October 7th, 2020

Has the Coronavirus Changed NaNoWriMo?

As we have all seen, the coronavirus has changed the rules for almost everything. Change is hard for almost everyone, and I know dozens of people who are reeling from the onslaught of unexpected challenges 2020 has brought. But for many, this year of change has opened doors to areas they might not have ever explored. New careers, new writing schedules, and new NaNoWriMo participants are popping up everywhere!

For those who don't know what I'm talking about...

What is NaNoWriMo?

This is for those who are new, those who haven't looked in a while, or for those who are looking for writing friends. Below is a quick primer on NaNoWriMo:

  1. That funny word stands for National Novel Writing Month.
  2. The website is www.nanowrimo.org
  3. The goal is to write 50,000 words in 30 days (November).
    (This averages out to 1,667 words per day.)
    (You don't HAVE to write all 50K. I usually do 20-30K.)
  4. If November doesn't work, there is Camp NaNo in April and July.
  5. NaNoWriMo is a website AND a community, with regional groups and activities.
  6. Participants are addressed as Wrimos.
  7. It is a fantastic place to find new writing friends who live near you.
  8. There are Pep Talks by well-established writers.
  9. There is a Young Writers Program (YWP) for kids.
  10. Their NaNo Prep page contains a Master Class for writers.

I'm not kidding on that last point. Here are some examples from the NaNo Prep page:

Yes, all those plotting method boxes are clickable on the prep page. (SCORE!)
The front page of the NaNoWriMo site has THIS - the most important message of all.

The NaNo challenge is my birthday present to myself each year. Every year, I love it. And every year, I hate it. I rarely have time for the full 50K -- there's simply too much to do in the tiny little month of November -- but I always have a grand time.

I love the community, the late-night writing sprints, the before and after parties my local team throws. I love the write-ins, the pep talks, and the excitement of uploading my word count. I adore getting the chance to encourage my peeps and watch everyone chase their goals.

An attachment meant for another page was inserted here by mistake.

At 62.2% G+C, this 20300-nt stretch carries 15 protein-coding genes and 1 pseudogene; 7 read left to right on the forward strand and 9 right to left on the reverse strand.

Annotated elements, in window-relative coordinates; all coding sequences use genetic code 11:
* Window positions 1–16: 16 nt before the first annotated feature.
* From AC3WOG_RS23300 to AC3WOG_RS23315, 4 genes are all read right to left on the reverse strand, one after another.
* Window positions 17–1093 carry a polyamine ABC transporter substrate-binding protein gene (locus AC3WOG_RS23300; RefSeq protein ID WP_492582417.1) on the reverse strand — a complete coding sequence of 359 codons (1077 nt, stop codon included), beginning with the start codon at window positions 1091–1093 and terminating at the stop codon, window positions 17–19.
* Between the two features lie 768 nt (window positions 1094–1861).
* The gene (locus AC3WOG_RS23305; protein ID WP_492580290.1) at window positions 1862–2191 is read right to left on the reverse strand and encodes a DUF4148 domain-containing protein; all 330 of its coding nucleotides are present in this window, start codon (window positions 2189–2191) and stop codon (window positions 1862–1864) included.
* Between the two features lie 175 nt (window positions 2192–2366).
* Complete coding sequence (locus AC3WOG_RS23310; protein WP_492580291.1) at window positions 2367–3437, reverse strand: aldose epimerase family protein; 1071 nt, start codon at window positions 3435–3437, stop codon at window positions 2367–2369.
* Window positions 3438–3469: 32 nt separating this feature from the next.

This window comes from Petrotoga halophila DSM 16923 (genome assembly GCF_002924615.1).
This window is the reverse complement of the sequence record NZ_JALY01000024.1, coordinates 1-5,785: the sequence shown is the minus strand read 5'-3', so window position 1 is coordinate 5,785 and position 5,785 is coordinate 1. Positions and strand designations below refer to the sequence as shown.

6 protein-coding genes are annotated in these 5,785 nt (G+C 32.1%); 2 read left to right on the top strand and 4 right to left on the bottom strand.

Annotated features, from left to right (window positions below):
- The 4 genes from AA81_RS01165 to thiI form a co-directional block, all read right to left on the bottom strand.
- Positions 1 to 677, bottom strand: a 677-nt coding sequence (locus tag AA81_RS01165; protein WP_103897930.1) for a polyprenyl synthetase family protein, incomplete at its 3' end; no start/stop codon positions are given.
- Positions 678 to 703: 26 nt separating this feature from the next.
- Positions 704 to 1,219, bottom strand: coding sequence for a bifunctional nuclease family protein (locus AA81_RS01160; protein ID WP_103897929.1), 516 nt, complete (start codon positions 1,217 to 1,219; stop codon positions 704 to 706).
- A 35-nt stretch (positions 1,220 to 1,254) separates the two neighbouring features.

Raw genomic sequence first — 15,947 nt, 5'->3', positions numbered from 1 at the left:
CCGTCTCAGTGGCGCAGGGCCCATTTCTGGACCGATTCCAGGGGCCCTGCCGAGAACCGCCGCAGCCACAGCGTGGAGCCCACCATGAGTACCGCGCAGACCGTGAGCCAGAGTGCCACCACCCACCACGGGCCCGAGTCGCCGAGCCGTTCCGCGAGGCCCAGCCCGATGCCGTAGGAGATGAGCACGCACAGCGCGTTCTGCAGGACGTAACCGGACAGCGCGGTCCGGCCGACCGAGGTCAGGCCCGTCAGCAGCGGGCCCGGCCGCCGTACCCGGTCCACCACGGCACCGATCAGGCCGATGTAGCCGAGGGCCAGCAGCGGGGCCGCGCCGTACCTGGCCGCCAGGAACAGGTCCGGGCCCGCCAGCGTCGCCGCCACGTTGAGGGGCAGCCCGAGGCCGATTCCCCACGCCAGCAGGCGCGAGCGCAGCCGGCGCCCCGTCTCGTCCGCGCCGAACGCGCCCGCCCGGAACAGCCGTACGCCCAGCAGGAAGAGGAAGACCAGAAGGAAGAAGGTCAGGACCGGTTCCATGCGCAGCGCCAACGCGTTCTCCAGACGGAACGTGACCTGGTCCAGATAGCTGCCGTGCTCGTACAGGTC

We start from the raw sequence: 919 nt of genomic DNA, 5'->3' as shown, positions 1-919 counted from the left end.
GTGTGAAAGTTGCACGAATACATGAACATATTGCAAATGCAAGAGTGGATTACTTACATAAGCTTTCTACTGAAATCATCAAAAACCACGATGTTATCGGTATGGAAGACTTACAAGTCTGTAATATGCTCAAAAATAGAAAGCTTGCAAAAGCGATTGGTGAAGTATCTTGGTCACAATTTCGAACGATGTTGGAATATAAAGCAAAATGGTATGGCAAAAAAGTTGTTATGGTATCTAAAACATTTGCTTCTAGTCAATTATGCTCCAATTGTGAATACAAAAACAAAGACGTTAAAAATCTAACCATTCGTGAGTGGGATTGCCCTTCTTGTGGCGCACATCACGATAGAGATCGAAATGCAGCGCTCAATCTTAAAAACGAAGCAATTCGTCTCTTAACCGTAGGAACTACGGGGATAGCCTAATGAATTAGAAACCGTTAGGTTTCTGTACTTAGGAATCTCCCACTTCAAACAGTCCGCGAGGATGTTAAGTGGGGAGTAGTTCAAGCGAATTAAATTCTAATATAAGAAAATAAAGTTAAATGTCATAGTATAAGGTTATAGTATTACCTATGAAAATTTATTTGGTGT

I tend to arrive at December 1st super invigorated and a little bit out of breath.

How has the COVID pandemic changed NaNoWriMo?

People are more tired than usual.

Writers are almost always stretched to the limit. Between family responsibilities and the day job, it's hard to squeeze that writing in. But you add in a pandemic that stretches on for months? US elections? Hurricanes? Homeschooling? Eddie Van Halen passing away this week?!! Fuggedaboutit.

People are "up to here" with this 2020 business.

I say f#@% it. Let's go play on the pages with our pals. NaNoWriMo gives you a chance to put yourself and your writing first for once, and encourage other writers to do the same.

Note: Last year there were more 455,000+ writers from all over the world participating in the challenge. (That's a lot of encouraging.)

Many people are still locked down.

In the big COVID states like California, where NaNoWriMo is headquartered, many people are still mostly staying home. Gatherings for any except immediate family are prohibited in cities like Los Angeles and San Francisco. The NaNo team has already asked for "no in-person write-ins."

But when has something like that ever stopped us enterprising writers? Each region has set up a group meeting area via a service called Discord, which went into use last year. I expect there will also be some Zoom and Google Meet write-ins.